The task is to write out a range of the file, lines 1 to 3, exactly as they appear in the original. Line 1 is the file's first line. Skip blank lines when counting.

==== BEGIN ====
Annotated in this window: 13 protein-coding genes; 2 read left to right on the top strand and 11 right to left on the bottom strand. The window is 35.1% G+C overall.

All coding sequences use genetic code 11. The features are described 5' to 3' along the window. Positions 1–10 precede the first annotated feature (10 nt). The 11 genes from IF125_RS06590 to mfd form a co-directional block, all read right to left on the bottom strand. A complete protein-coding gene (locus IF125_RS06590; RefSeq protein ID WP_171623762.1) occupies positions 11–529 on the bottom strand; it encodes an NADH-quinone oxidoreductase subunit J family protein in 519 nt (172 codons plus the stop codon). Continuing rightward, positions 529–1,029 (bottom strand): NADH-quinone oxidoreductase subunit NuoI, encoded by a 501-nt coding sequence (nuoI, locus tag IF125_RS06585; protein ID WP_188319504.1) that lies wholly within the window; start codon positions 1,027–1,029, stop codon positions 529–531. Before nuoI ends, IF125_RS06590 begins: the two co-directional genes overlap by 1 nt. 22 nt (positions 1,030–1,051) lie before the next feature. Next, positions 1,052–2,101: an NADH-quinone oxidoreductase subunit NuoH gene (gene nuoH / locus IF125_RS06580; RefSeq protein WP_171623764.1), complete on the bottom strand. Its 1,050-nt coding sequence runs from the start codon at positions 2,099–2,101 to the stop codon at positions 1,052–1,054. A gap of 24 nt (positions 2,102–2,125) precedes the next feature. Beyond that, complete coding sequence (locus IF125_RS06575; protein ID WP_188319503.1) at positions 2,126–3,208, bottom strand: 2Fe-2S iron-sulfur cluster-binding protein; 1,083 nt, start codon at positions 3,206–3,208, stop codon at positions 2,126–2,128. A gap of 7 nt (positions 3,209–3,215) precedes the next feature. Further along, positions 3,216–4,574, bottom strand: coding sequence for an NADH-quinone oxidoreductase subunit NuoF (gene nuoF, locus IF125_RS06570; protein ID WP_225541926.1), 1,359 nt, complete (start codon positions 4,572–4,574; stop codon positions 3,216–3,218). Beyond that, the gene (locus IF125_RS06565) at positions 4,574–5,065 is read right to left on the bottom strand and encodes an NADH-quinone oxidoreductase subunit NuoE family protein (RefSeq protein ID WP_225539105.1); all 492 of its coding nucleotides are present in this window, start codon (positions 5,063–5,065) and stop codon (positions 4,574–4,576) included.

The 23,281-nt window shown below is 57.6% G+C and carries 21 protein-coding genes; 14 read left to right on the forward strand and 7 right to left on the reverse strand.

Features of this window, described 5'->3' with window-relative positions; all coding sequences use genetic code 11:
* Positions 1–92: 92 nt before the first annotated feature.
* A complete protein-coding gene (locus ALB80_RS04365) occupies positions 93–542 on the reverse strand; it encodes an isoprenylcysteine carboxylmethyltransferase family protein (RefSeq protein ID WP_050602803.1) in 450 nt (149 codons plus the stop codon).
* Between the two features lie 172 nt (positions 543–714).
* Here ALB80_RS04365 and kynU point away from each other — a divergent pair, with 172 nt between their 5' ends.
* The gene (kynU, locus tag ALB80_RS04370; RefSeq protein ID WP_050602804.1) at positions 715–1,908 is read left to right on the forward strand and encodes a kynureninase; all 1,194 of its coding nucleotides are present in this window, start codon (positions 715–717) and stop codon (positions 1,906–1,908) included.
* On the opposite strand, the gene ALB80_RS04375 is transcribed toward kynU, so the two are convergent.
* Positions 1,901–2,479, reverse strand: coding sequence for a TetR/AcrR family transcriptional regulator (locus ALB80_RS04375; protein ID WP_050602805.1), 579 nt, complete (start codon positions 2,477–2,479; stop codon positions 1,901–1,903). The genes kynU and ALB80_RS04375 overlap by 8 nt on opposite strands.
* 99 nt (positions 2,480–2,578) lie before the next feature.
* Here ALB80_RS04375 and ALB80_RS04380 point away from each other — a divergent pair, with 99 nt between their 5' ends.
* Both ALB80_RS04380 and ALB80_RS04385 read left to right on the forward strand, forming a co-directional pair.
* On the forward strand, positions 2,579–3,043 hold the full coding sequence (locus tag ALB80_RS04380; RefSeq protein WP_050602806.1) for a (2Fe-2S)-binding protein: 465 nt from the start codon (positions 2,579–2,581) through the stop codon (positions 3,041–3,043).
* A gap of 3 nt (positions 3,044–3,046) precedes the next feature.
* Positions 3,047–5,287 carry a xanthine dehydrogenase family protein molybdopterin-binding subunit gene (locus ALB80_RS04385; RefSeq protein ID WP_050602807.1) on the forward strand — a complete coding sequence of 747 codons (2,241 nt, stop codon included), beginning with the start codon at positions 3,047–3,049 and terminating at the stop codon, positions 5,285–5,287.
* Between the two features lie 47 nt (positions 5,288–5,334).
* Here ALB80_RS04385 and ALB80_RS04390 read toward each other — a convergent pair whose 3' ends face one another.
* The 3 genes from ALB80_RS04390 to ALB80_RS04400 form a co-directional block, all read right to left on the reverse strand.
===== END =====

Annotated in this window: 13 protein-coding genes; 2 read left to right on the top strand and 11 right to left on the bottom strand. The window is 35.1% G+C overall.

All coding sequences use genetic code 11. The features are described 5' to 3' along the window. Positions 1–10 precede the first annotated feature (10 nt). The 11 genes from IF125_RS06590 to mfd form a co-directional block, all read right to left on the bottom strand. A complete protein-coding gene (locus IF125_RS06590; RefSeq protein ID WP_171623762.1) occupies positions 11–529 on the bottom strand; it encodes an NADH-quinone oxidoreductase subunit J family protein in 519 nt (172 codons plus the stop codon). Continuing rightward, positions 529–1,029 (bottom strand): NADH-quinone oxidoreductase subunit NuoI, encoded by a 501-nt coding sequence (nuoI, locus tag IF125_RS06585; protein ID WP_188319504.1) that lies wholly within the window; start codon positions 1,027–1,029, stop codon positions 529–531. Before nuoI ends, IF125_RS06590 begins: the two co-directional genes overlap by 1 nt. 22 nt (positions 1,030–1,051) lie before the next feature. Next, positions 1,052–2,101: an NADH-quinone oxidoreductase subunit NuoH gene (gene nuoH / locus IF125_RS06580; RefSeq protein WP_171623764.1), complete on the bottom strand. Its 1,050-nt coding sequence runs from the start codon at positions 2,099–2,101 to the stop codon at positions 1,052–1,054. A gap of 24 nt (positions 2,102–2,125) precedes the next feature. Beyond that, complete coding sequence (locus IF125_RS06575; protein ID WP_188319503.1) at positions 2,126–3,208, bottom strand: 2Fe-2S iron-sulfur cluster-binding protein; 1,083 nt, start codon at positions 3,206–3,208, stop codon at positions 2,126–2,128. A gap of 7 nt (positions 3,209–3,215) precedes the next feature. Further along, positions 3,216–4,574, bottom strand: coding sequence for an NADH-quinone oxidoreductase subunit NuoF (gene nuoF, locus IF125_RS06570; protein ID WP_225541926.1), 1,359 nt, complete (start codon positions 4,572–4,574; stop codon positions 3,216–3,218). Beyond that, the gene (locus IF125_RS06565) at positions 4,574–5,065 is read right to left on the bottom strand and encodes an NADH-quinone oxidoreductase subunit NuoE family protein (RefSeq protein ID WP_225539105.1); all 492 of its coding nucleotides are present in this window, start codon (positions 5,063–5,065) and stop codon (positions 4,574–4,576) included.

The 23,281-nt window shown below is 57.6% G+C and carries 21 protein-coding genes; 14 read left to right on the forward strand and 7 right to left on the reverse strand.